XO Soused - Cantonese crispy pork belly

  
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What is the difference between Cantonese crispy pork belly and British roast pork belly with crispy crackling? How does a chef achieve the ‘digestive-biscuit-y’ quality of the Cantonese style finish rather than the toothy crunch of the British dish?

Should we serve it with infused soy or mustard sauce?

Why is the fat in the cut as crucial to Chinese cuisine as the meat? How did pork become so important? How is pork’s popularity in China connected with not eating beef?

And how exactly has Andrew recreated Cantonese crispy pork belly for vegetarian diners?

With a 50:50 ratio of pork and fat, pork belly still isn’t as fashionable in British cuisine as it is in Chinese gastronomy. This is the first of several episodes dealing with unusual cuts of meat from the Chinese kitchen, and special skills and techniques that such cuts demand.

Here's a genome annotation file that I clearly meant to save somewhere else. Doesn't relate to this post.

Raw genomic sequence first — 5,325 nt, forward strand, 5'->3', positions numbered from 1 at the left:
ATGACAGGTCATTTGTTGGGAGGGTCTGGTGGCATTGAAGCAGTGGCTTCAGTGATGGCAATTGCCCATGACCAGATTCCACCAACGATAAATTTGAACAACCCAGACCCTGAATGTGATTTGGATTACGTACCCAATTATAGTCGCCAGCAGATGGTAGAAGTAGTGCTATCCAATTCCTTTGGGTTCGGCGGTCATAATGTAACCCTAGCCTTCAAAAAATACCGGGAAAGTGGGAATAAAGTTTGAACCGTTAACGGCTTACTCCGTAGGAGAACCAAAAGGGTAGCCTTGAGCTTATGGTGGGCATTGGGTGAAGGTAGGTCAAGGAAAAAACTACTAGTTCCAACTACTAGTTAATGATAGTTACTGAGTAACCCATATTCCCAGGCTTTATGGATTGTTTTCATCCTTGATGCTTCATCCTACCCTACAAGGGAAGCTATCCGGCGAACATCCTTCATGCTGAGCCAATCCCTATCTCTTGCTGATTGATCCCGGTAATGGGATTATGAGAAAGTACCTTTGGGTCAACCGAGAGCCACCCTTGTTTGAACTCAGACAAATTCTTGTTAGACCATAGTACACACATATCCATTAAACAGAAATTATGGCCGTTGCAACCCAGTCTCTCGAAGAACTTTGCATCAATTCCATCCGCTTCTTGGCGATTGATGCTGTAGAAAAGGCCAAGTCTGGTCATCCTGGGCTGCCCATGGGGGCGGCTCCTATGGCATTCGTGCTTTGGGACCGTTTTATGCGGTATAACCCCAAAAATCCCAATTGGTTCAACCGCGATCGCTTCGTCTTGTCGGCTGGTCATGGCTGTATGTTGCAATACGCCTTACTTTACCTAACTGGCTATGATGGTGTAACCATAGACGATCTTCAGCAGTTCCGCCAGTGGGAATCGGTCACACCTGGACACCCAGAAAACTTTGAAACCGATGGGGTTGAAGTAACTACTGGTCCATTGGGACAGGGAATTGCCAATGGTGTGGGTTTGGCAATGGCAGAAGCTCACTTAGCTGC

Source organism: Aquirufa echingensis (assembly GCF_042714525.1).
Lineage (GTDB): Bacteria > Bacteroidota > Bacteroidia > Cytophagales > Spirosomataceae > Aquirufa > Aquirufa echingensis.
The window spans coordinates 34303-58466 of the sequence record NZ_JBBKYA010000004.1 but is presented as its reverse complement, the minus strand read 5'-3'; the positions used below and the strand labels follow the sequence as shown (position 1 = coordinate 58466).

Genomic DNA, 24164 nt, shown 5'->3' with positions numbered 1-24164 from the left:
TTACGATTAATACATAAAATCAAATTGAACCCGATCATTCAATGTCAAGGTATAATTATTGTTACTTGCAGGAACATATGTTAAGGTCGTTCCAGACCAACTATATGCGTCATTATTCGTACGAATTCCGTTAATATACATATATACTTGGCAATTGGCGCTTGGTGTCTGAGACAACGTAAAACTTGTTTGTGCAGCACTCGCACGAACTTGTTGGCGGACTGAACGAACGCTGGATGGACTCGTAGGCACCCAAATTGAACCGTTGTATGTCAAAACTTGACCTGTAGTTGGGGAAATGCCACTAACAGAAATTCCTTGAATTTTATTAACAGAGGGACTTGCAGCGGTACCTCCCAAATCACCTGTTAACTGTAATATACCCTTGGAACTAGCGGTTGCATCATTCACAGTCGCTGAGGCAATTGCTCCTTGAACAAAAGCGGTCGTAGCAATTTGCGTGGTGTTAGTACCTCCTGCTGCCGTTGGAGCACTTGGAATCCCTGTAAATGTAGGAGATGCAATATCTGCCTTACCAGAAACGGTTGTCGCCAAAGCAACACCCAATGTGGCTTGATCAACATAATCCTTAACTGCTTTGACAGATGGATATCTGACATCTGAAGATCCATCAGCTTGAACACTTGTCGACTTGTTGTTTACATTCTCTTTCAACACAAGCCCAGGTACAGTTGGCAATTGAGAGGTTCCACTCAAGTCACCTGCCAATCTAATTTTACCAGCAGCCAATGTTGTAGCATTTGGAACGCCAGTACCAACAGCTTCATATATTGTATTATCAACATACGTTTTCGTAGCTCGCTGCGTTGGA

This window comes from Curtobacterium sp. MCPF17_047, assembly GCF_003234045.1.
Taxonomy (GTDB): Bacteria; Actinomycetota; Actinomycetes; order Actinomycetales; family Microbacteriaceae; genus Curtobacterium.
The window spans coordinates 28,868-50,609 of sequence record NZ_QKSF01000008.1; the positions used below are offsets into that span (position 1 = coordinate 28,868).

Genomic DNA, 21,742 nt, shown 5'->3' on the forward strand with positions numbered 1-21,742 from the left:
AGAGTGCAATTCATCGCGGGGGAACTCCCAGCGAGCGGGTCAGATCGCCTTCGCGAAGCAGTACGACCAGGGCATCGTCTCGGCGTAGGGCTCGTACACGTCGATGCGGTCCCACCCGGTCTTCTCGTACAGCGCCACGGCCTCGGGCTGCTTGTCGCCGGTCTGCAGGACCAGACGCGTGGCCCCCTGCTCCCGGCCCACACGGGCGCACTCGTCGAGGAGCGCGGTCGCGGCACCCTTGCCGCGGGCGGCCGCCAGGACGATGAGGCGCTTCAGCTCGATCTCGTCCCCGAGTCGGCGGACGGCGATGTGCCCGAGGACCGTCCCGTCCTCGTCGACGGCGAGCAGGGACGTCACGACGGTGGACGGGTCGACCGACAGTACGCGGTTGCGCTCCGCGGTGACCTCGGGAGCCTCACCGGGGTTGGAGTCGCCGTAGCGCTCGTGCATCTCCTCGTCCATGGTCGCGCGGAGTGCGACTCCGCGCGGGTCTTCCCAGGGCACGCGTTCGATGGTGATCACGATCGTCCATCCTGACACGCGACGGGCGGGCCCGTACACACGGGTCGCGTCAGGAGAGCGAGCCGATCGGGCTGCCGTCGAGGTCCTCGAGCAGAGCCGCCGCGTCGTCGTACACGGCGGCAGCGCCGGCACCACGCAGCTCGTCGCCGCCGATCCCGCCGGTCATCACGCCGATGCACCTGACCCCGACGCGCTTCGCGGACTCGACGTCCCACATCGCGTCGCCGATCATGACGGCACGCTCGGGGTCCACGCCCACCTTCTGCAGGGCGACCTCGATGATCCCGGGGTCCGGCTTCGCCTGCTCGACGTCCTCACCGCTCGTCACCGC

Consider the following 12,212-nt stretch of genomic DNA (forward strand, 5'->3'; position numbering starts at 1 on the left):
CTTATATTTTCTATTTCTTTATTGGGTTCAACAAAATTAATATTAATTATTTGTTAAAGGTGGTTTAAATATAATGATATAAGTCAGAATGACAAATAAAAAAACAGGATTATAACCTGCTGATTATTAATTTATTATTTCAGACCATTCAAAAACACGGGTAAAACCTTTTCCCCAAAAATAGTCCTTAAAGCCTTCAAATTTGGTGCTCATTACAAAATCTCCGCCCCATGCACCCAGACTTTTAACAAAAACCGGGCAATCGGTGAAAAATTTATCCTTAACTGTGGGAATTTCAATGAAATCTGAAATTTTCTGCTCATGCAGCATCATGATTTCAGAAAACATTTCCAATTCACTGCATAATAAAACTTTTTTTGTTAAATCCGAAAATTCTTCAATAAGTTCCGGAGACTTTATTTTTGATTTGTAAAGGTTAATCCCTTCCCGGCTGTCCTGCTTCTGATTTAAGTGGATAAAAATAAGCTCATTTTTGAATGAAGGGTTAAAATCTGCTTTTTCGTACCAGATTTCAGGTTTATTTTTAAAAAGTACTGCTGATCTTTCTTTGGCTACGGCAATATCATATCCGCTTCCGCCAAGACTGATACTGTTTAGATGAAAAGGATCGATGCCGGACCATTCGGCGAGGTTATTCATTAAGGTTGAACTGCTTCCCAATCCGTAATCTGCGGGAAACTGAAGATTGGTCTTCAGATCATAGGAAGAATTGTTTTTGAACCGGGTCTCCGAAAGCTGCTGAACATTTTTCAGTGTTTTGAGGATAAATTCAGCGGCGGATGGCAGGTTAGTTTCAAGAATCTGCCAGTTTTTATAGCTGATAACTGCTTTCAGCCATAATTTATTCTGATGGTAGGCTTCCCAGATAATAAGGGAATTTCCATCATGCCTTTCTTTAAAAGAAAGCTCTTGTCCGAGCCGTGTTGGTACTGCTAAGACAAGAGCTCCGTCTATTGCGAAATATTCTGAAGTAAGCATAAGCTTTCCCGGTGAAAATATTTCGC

A thick cut of Cantonese crispy pork belly on its side on a white plate, with a serving of mustard sauce in a small white bowl and small portion of crispy belly skin, crisp-side up
Andrew scrapes the blackened and charred skin after roasting the cut in an oven on maximum heat (400 degrees in a professional kitchen). The scraped skin is then covered in oil before the cut is roasted again for a final hour before being hung to cool, and then sliced and served with mustard sauce

Intro and outro music: 遊子 [wanderer] by mafmadmaf.com

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